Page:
They might have if the relevance of science to the subjects that interested me, or even more important, to understanding life, was made clear. There is a hierarchy of subjects. Biologist E.O. Wilson called it “consilience.” Assertions in history must make sense in terms of human psychology, and these must be reducible to biology, and these must be reducible to chemistry. But, unfortunately, these subjects have broken up and separated into specialties that have little to do with each other and this is especially true of the divide between science and the humanities. I often found material in the humanities very unsatisfying and question-begging. Why did people suddenly lose confidence resulting in the Wall Street Crash? Why, if being religious is linked to the environment, do some people subject to the same environment end up not being religious?

I knew I had to do well in science at school even to study a humanities subject at university. I did well, but to my subsequent regret, I dropped science as soon as I could at 16, and focused on the humanities, eventually pursuing degrees in theology. Under this regime, all explanations for everything were purely environmental and there was no engagement with the scientific study of religion at all. I only realized the importance of biology to making sense of religion—why some people are religious and others aren’t—when I had already finished my doctorate in Religious Studies in my mid-20s and found Wilson’s work.

More recently, if only they had taught science in a way that was directly relevant to my life and to the humanities, which I actually liked, then my life could have been so different. In The Naked Classroom, I try to demonstrate why biology and evolution are, or were, relevant to one’s time at school.

In a brief summary like this, I can perhaps give some of the personal examples I explore in the book. At my primary (elementary) school, a number of the “special” children were unusual looking. They were not only mildly retarded but also had unusual, distinctive facial features. Why? Answer: When fetal development goes awry, mental capability and physical appearance are affected, meaning what one’s brain is like is linked to what one looks like. Many of these children likely had fetal alcohol syndrome.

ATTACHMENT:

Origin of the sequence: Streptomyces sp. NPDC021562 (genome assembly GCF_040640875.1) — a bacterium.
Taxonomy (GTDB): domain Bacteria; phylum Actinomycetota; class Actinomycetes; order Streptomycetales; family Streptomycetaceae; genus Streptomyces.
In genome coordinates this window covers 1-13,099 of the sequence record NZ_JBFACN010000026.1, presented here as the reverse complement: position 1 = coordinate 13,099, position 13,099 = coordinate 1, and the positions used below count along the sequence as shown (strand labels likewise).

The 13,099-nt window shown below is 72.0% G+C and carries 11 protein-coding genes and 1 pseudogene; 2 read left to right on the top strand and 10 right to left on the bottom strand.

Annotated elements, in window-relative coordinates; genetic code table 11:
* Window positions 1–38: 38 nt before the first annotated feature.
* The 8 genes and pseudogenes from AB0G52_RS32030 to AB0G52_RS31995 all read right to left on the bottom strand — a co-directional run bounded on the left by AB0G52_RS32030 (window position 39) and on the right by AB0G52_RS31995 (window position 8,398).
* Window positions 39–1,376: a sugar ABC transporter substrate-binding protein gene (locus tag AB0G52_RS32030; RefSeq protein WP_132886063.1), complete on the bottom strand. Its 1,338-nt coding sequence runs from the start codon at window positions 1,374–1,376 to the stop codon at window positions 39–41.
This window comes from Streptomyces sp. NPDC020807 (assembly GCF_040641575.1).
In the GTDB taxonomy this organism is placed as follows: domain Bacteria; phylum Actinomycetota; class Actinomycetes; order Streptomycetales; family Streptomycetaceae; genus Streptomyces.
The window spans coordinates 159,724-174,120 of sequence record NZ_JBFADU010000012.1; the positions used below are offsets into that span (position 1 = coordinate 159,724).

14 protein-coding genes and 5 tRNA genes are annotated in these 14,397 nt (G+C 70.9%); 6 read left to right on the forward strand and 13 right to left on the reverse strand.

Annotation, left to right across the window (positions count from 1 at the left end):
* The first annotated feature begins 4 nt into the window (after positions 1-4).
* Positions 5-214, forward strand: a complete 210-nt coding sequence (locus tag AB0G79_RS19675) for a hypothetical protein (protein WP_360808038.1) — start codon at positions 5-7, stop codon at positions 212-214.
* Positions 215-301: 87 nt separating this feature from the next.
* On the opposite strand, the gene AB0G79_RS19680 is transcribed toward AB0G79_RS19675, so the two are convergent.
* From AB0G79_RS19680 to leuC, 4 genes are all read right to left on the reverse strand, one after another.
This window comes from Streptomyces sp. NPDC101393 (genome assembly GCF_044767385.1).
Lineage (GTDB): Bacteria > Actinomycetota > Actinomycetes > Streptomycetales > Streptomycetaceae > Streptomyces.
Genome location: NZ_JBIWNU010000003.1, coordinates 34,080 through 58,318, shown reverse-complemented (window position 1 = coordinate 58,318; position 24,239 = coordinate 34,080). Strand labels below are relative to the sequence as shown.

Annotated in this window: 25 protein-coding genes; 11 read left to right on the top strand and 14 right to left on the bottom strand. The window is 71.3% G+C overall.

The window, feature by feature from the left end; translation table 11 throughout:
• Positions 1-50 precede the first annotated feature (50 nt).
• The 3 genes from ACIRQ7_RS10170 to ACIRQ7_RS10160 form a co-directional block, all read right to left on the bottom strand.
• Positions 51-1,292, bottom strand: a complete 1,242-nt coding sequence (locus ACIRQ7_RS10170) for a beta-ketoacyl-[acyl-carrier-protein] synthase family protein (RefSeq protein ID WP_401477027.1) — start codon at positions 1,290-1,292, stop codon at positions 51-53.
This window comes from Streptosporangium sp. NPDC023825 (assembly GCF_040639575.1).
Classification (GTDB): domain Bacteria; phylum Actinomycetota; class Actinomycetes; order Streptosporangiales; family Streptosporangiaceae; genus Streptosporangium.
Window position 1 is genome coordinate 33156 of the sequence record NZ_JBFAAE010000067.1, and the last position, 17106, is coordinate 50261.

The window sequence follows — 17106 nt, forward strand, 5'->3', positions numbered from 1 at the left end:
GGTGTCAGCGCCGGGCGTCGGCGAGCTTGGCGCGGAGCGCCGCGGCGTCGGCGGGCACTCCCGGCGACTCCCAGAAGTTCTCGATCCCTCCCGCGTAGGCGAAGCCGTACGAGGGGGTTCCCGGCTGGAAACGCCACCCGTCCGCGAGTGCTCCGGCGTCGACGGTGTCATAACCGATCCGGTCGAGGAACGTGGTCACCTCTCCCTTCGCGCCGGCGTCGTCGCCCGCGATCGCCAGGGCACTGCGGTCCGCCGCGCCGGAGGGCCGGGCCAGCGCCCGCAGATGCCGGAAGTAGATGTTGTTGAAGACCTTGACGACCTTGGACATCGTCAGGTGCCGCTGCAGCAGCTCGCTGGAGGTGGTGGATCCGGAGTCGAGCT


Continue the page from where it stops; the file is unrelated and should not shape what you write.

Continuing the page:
At my secondary (high) school, two women teachers—both in the humanities, predictably—left at the end of a school year because they had sex with 16-year-old pupils. How could this happen? Well, it’s an evolutionary mismatch for women in their mid-20s to spend vast amounts of unsupervised time together with 16-year-old boys. It was most uncommon in our culture until quite recently and the result is predictable.

Why are so many male teachers homosexuals? Why is serious bullying such an intractable problem at schools—especially at girls’ schools? Why are teachers so left wing? Why has anorexia been displaced by Sudden Onset Gender Dysphoria among teenage schoolgirls? I hope to have answered these questions, and many more, and in so doing persuaded you “humanities types,” like me, that science need not be dull. Science, if taught in a “based” way—based in everyday life—can make sense of almost everything, from race differences in sporting ability to even how corporal punishment was traditionally administered at schools.

Edward Dutton (email him | Tweet him) is Professor of Evolutionary Psychology at Asbiro University, Łódź, Poland.  You can see him on his Jolly Heretic video channels on YouTube and Bitchute. His books are available on his home page here.